Right-wing Israeli politician Avigdor Lieberman is in the midst of a makeover worthy of reality TV. With an op-ed in the Jewish Week, a team in Washington (including the former ambassador to the U.S. Danny Ayalon) and an assist from namesake Joe Lieberman, the full court press is in motion to convince Americans that Lieberman isn't the far-right demagogue he played in the recent campaign.
Interestingly, I discovered from his op-ed that Lieberman and I actually agree on one thing: the strength of the U.S.-Israel relationship is rooted in deeply shared values and national interests that tie the countries together and American Jews to the state of Israel.
Unfortunately, it is Lieberman's platform that threatens those values and interests, and Benjamin Netanyahu should think carefully about the implications, for the U.S.-Israel relationship, of including Lieberman in the next Israeli government.
American Jews should not be fooled by Lieberman's attempted makeover. While he may not use the crude terms of the late Meir Kahane, to whose political movement he once belonged, his positions are no less poisonous. As the Israeli daily Ha'aretz pointed out, Lieberman:
Takes care to use 'clean' language because, in contrast to Kahane, the rabble-rousing religious nationalist, Lieberman is an extreme right-wing politician who blends into his neoconservative worldview colonialist and racist elements. And like leaders of the extreme nationalist racist right in Europe -- Jean-Marie Le Pen, Joerg Haider and others -- he is aiming his propaganda straight at society's nucleus of fear and weakness, fanning nationalist sentiments and using a minority as a punching bag.
While it is the responsibility of Israelis to choose their government, it is the responsibility of American Jews to make clear the damage Lieberman's program could do.
Some American Jewish leaders, to their credit, are speaking out. The leader of America's Reform Jews, Rabbi Eric Yoffie has written that Lieberman ran "an outrageous, abominable, hate-filled campaign, brimming with incitement that if left unchecked could lead Israel to the gates of hell." The head of the American Jewish Committee, David Harris, has written that some of Lieberman's proposals are "deeply irresponsible at best," and threaten to "chill" Israeli democracy.
So what should we American Jews and supporters of Israel do about Lieberman's rise?
For more than six decades American Jews have provided Israel generally unquestioning support. As the pioneer generations made the desert bloom, we sent the seeds. As the young country's army fought and defeated larger enemies, we armed its soldiers. As old warriors ultimately sought to make peace, we provided the table for negotiations.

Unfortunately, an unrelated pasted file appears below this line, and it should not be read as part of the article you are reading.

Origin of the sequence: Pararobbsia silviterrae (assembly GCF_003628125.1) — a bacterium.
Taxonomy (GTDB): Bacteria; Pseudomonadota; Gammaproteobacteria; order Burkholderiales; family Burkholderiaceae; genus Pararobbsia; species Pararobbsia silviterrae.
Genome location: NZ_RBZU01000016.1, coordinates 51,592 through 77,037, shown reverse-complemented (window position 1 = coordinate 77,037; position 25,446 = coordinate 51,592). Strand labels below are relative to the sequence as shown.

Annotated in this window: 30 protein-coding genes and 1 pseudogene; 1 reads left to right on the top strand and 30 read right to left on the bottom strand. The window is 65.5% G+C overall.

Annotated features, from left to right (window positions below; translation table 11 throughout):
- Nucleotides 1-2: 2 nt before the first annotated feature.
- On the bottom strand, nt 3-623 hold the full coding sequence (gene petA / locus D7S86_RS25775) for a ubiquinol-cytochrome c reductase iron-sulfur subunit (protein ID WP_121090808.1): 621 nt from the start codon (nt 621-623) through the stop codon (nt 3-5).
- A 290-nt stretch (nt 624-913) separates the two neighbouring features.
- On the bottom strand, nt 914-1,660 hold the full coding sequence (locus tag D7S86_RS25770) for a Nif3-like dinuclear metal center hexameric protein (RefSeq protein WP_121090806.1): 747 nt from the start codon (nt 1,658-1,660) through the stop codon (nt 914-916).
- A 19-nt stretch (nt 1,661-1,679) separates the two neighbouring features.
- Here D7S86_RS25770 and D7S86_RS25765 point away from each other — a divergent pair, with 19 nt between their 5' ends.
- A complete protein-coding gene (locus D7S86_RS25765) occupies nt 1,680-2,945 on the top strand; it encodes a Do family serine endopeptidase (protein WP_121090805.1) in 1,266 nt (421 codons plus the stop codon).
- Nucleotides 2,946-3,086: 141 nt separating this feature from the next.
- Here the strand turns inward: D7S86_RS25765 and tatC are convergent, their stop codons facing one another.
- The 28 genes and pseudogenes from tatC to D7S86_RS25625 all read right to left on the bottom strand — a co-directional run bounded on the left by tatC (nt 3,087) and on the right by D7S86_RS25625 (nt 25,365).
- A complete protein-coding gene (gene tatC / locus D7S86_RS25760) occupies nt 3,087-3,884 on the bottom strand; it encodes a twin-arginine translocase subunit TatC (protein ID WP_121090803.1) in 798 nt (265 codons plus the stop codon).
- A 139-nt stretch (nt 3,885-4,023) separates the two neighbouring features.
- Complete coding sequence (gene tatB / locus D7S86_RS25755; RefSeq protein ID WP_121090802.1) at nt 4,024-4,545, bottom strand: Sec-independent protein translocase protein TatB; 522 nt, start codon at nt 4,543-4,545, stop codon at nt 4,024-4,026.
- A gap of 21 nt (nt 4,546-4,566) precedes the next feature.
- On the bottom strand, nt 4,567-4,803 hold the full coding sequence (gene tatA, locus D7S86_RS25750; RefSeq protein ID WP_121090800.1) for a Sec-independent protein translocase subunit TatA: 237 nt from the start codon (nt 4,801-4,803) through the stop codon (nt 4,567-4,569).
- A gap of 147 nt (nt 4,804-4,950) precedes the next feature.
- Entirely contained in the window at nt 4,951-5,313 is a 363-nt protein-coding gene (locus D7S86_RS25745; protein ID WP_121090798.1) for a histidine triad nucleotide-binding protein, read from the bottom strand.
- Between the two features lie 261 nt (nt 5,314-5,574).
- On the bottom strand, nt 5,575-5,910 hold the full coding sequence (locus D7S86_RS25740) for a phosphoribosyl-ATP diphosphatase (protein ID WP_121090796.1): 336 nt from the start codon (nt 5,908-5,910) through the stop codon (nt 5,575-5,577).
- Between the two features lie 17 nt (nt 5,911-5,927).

Through thick and thin, American Jews have expressed profound and enduring love for all that Israel stands for, the hopes on which it was built, and the dreams it aimed to fulfill. Yet for sixty years, the relationship has been a one-way street: what Israel needed, we provided. When Israel asked us to jump, we asked how high?
Underneath it all lay the recognition that despite whatever might divide us, shared democratic values and national interests cemented our relationship.
The question posed by both the Lieberman phenomenon and the rightward drift in Israeli politics is: what happens when Israeli and American values and interests start to diverge?
American Jews are rightfully proud of their historic role in this country's struggle for minority rights and social justice. The election of Barack Obama -- with 78 percent support from the Jewish community -- is seen by many as a crowning achievement for the decades long fight for Jewish values and against racism, intolerance and discrimination.
Meanwhile, the new Obama administration is stating more clearly than ever before that America's national interest includes ending the Arab-Israeli and Palestinian-Israeli conflicts once and for all.
Should Israel choose the Lieberman path, limiting the democratic rights of its Arab citizens, it will run directly counter to profound American Jewish values.
Should Israel rebuff American diplomatic efforts and continue building settlements and cementing the occupation of Palestinian territory, it will run directly counter to the stated national interest of the United States.
The choice ahead for Israel represents more than the decision whether or not to include a right-wing demagogue in the next government. It is also about the direction of the country and the health of its relationship with the United States and American Jews.
The next Prime Minister of Israel should think long and hard before steering Israel down a path so sharply at odds with the values of American Jewry and the critical national interests of the United States.